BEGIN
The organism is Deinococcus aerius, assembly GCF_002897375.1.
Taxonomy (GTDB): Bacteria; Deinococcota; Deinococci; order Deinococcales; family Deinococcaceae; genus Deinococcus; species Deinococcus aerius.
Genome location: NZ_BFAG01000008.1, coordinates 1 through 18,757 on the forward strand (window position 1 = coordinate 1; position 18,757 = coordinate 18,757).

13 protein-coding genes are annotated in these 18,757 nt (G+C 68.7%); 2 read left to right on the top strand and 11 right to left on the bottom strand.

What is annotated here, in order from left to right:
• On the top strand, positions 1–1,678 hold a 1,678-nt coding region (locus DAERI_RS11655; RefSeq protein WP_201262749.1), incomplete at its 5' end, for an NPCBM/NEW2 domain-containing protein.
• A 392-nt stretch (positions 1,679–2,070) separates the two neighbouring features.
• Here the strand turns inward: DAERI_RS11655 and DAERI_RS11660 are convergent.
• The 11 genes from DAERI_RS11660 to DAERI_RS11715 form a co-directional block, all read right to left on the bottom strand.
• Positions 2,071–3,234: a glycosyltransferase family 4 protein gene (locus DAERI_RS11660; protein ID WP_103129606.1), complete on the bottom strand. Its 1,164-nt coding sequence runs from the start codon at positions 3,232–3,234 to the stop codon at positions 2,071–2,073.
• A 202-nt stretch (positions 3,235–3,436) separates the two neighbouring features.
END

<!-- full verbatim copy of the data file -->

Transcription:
The organism is Deinococcus aerius, assembly GCF_002897375.1.
Taxonomy (GTDB): Bacteria; Deinococcota; Deinococci; order Deinococcales; family Deinococcaceae; genus Deinococcus; species Deinococcus aerius.
Genome location: NZ_BFAG01000008.1, coordinates 1 through 18,757 on the forward strand (window position 1 = coordinate 1; position 18,757 = coordinate 18,757).

13 protein-coding genes are annotated in these 18,757 nt (G+C 68.7%); 2 read left to right on the top strand and 11 right to left on the bottom strand.

What is annotated here, in order from left to right:
• On the top strand, positions 1–1,678 hold a 1,678-nt coding region (locus DAERI_RS11655; RefSeq protein WP_201262749.1), incomplete at its 5' end, for an NPCBM/NEW2 domain-containing protein.
• A 392-nt stretch (positions 1,679–2,070) separates the two neighbouring features.
• Here the strand turns inward: DAERI_RS11655 and DAERI_RS11660 are convergent.
• The 11 genes from DAERI_RS11660 to DAERI_RS11715 form a co-directional block, all read right to left on the bottom strand.
• Positions 2,071–3,234: a glycosyltransferase family 4 protein gene (locus DAERI_RS11660; protein ID WP_103129606.1), complete on the bottom strand. Its 1,164-nt coding sequence runs from the start codon at positions 3,232–3,234 to the stop codon at positions 2,071–2,073.
• A 202-nt stretch (positions 3,235–3,436) separates the two neighbouring features.